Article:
In many cases, this meeting is the only time performance is discussed with the employee, and no discussion of potential ways to gain new skills or improve follows the meeting. Employees go back to work, the review is forgotten, and managers are left with the same frustrations they’ve held all year.

Even at their best, traditional performance reviews leave employees wondering how their evaluation affects their future with the company. At worst, performance reviews offer unexpected negative feedback or are used to lay the groundwork for ending an individual’s employment with the company. 

“Performance management is simply a mirror to show where we all need to improve. And if you’re not proactively connecting all performance management data to actual learning, you’ll see the same reflection every year,” says McCann Flynn.


Let’s do the math: adding up the financial impact of turnover

Ineffective performance management eats away at company profits, dulling employee engagement and productivity, and driving up attrition. (And it’s likely to be your top performers who will get frustrated and leave first, if your competitors don’t scoop them first). Each time this happens, your company must absorb the cost of recruiting, hiring, onboarding, and training a new employee. 

According to research by Gallup, it’s estimated that the cost of replacing employees who leave your company can range from one-half to two times their annual salary, equivalent to approximately six months to two years’ worth of their earnings. For example, if the average salary within your organization amounts to $50,000, the expenses incurred for each employee who resigns could total anywhere between $25,000 and $100,000.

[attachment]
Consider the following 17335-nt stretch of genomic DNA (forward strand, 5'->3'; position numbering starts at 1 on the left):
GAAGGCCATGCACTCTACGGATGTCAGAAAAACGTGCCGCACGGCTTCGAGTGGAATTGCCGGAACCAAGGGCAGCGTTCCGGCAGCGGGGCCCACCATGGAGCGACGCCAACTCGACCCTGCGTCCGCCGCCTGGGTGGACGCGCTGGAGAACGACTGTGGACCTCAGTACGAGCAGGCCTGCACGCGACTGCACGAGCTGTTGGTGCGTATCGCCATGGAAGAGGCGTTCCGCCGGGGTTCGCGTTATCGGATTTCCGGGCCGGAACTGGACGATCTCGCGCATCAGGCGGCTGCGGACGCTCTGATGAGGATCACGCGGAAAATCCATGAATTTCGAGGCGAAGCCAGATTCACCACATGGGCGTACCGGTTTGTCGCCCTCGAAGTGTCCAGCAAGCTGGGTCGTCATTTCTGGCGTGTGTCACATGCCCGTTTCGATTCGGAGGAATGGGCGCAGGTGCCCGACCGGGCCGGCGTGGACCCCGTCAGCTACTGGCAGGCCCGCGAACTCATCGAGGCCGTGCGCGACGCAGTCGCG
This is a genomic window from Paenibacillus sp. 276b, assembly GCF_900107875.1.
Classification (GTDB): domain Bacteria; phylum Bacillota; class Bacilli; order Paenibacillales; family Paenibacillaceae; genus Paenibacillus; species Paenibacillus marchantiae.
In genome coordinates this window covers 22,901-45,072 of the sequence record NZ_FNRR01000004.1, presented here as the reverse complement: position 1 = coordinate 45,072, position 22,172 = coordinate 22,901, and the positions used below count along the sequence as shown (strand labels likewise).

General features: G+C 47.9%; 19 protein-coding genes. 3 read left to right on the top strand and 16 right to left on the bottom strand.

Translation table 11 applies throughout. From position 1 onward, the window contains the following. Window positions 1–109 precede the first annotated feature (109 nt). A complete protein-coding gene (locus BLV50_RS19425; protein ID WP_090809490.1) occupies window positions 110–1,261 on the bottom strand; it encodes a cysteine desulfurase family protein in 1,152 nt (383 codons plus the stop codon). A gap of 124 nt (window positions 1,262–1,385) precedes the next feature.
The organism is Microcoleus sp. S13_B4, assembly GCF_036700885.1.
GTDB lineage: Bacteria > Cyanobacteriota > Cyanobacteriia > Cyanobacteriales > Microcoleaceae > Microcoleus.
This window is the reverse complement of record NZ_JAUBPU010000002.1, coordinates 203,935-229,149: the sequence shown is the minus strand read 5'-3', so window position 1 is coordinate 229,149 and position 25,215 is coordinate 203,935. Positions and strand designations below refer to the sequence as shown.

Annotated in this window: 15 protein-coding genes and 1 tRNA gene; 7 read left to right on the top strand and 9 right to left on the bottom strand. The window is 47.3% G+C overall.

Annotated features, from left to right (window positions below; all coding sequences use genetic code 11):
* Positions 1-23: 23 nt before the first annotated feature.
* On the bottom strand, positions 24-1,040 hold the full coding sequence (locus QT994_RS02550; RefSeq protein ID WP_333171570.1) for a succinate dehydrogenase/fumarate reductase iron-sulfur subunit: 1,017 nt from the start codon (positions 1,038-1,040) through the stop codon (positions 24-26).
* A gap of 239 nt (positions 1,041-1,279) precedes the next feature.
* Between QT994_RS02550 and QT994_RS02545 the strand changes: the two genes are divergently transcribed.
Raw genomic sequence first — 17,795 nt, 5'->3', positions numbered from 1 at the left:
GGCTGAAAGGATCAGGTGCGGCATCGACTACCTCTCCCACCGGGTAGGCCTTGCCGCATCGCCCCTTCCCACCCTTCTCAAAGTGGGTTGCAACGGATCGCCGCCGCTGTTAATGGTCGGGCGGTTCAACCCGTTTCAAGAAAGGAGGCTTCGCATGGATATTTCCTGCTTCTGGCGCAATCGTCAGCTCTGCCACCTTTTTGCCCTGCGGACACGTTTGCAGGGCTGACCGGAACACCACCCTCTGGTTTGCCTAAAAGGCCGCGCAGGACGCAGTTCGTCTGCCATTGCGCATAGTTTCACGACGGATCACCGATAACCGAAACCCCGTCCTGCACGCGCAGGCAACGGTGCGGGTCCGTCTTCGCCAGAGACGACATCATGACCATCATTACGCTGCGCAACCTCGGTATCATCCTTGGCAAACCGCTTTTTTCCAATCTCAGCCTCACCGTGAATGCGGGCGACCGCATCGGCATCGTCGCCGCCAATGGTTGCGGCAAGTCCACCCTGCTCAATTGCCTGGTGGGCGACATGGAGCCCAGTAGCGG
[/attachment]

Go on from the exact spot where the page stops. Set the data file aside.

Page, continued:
Often considered hidden costs, these numbers add up quickly to a massive potential impact on your bottom line. Now envision ten employees leaving in a given year; this would translate to an annual financial outlay ranging from $250,000 to $1 million. We’ll give you a minute to check the math.

People development is crucial to the betterment of business and turnover; it’s not just a nice-to-have for overworked HR teams. Developing your people means better performance, which means greater ROI. (If you’re not proactively managing the first part, we’ve got disappointing news about the second).

Disconnected systems create unnecessary obstacles

Too many companies are managing and storing their performance, talent, learning, and development data in multiple places. These disconnected systems are costly both in the long and short term, and can’t deliver essential data, development, and performance if they don’t allow you to connect the data to tell the whole story.

Relying on too many systems also prevents HR from evaluating and reporting on the efficacy and ROI of learning and development initiatives. This analysis is imperative for HR to build effective strategies and deliver programs to fill skills gaps across the organization.


Some systems have done a good job of adding interactive features and comprehensive reporting, but they can be overbuilt in unnecessary ways, and many still aren’t doing enough for managers or employees. 

“At the end of the day, it’s not connected to the data. The feedback generated out of performance reviews and performance management systems isn’t ultimately connected to the learning, coaching, and support they’re going to need to take action,” says Jeff Reid, Co-Founder, COO & CPO, SkillCycle.

Leaders can apply the same problem-solving mindsets to their performance management challenges that drive success in other areas of the company. With a fresh perspective, the conversation can shift to finding the right tools to support improved performance throughout the year. 

You should be able to draw clear connections between employee performance and positive business outcomes so that progress toward goals can be made — and measured — all year round.

Come back next week for part two: It’s time for a fresh approach